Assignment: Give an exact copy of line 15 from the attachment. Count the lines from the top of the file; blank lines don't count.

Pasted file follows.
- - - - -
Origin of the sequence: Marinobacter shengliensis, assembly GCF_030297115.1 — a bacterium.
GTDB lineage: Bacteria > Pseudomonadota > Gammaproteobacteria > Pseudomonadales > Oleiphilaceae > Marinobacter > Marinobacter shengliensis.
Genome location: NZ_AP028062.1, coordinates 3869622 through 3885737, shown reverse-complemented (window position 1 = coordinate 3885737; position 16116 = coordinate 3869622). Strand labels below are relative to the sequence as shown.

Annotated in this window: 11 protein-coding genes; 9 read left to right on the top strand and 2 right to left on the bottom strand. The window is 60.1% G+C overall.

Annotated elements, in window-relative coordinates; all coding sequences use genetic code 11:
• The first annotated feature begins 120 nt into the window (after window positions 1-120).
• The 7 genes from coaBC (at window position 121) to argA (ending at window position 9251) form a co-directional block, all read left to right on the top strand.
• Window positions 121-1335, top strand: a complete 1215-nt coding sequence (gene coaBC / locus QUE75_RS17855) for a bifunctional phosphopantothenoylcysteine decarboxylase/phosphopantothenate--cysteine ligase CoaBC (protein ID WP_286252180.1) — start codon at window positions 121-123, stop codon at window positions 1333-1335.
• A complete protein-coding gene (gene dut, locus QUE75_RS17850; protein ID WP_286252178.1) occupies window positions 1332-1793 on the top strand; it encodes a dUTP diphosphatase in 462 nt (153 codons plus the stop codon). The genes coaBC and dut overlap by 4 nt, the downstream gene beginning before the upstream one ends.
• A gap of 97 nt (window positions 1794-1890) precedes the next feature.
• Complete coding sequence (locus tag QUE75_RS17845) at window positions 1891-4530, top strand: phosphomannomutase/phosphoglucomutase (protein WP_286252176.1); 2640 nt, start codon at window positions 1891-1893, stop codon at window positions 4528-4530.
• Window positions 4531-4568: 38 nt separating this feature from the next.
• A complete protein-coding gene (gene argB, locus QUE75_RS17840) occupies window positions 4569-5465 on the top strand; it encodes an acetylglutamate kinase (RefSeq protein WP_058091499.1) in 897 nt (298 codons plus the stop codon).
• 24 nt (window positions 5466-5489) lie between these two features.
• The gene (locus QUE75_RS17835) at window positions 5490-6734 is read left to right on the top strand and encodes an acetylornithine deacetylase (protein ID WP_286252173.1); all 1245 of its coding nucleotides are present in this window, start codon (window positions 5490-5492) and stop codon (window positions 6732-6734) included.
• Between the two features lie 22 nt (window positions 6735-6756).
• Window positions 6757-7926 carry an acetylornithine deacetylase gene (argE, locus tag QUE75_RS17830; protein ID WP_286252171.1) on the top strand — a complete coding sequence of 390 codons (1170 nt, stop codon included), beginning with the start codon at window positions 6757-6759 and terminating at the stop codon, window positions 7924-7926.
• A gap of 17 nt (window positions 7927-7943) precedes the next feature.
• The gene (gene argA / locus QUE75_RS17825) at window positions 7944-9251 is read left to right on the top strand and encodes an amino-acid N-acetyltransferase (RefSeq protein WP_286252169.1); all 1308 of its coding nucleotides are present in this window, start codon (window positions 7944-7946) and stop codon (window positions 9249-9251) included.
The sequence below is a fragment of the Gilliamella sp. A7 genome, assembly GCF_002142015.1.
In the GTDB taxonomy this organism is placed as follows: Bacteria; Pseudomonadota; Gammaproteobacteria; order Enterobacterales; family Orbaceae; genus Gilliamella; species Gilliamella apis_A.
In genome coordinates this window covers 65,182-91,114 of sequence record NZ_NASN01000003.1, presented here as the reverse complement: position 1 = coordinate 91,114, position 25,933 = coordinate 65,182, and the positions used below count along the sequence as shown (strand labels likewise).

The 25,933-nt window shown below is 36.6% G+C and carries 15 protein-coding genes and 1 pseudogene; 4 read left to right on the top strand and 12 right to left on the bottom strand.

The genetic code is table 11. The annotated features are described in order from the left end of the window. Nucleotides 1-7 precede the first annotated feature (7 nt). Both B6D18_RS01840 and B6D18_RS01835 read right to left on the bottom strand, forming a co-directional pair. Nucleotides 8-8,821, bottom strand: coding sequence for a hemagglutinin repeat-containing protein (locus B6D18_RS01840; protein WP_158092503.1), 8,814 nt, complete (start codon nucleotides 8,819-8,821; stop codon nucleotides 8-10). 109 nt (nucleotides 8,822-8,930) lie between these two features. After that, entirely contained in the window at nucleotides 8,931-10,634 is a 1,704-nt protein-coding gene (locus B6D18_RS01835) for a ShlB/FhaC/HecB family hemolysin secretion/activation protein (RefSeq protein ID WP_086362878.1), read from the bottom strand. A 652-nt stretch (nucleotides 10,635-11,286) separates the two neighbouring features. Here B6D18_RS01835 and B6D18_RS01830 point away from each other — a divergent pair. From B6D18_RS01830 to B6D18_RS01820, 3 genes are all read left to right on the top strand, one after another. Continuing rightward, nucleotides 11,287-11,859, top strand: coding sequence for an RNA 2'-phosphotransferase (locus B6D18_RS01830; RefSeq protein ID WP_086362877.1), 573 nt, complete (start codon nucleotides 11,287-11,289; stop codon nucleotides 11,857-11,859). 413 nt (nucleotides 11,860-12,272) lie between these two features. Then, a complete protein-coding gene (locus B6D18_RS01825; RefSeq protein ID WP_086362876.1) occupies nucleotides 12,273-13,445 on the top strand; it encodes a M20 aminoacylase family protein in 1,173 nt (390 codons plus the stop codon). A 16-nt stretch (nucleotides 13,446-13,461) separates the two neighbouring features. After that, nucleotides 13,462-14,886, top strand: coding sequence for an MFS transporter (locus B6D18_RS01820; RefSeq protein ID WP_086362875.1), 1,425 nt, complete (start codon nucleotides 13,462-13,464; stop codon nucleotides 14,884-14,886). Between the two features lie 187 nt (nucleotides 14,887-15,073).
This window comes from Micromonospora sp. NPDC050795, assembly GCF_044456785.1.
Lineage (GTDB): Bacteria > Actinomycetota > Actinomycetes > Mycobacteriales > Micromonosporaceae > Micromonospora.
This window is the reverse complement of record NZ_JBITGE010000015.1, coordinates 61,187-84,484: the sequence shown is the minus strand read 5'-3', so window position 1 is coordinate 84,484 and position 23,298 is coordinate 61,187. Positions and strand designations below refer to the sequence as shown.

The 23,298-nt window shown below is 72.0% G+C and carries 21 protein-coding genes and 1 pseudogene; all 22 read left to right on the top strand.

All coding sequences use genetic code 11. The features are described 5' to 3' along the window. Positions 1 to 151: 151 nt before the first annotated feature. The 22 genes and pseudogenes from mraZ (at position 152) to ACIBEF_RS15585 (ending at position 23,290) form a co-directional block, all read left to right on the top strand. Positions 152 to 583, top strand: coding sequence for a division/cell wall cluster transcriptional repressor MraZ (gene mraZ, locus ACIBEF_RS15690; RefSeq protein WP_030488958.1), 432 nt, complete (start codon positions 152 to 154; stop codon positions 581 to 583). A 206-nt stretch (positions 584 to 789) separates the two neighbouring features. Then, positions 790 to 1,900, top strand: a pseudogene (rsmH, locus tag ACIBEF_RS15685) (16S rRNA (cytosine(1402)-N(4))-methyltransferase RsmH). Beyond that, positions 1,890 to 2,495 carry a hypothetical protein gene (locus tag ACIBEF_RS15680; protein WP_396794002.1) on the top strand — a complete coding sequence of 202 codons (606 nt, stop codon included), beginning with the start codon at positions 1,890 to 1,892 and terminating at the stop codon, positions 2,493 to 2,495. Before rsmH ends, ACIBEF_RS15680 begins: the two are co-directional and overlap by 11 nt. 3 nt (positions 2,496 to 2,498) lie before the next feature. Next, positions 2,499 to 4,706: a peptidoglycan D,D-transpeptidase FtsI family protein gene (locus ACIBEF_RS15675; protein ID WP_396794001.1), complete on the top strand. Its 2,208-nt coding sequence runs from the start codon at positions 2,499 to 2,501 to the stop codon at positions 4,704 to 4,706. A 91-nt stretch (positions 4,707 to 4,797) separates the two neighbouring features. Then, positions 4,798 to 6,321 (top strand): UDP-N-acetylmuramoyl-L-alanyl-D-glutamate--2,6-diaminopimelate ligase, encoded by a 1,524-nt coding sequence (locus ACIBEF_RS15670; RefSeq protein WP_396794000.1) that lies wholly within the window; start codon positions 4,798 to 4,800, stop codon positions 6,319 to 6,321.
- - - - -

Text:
• The gene (locus QUE75_RS17835) at window positions 5490-6734 is read left to right on the top strand and encodes an acetylornithine deacetylase (protein ID WP_286252173.1); all 1245 of its coding nucleotides are present in this window, start codon (window positions 5490-5492) and stop codon (window positions 6732-6734) included.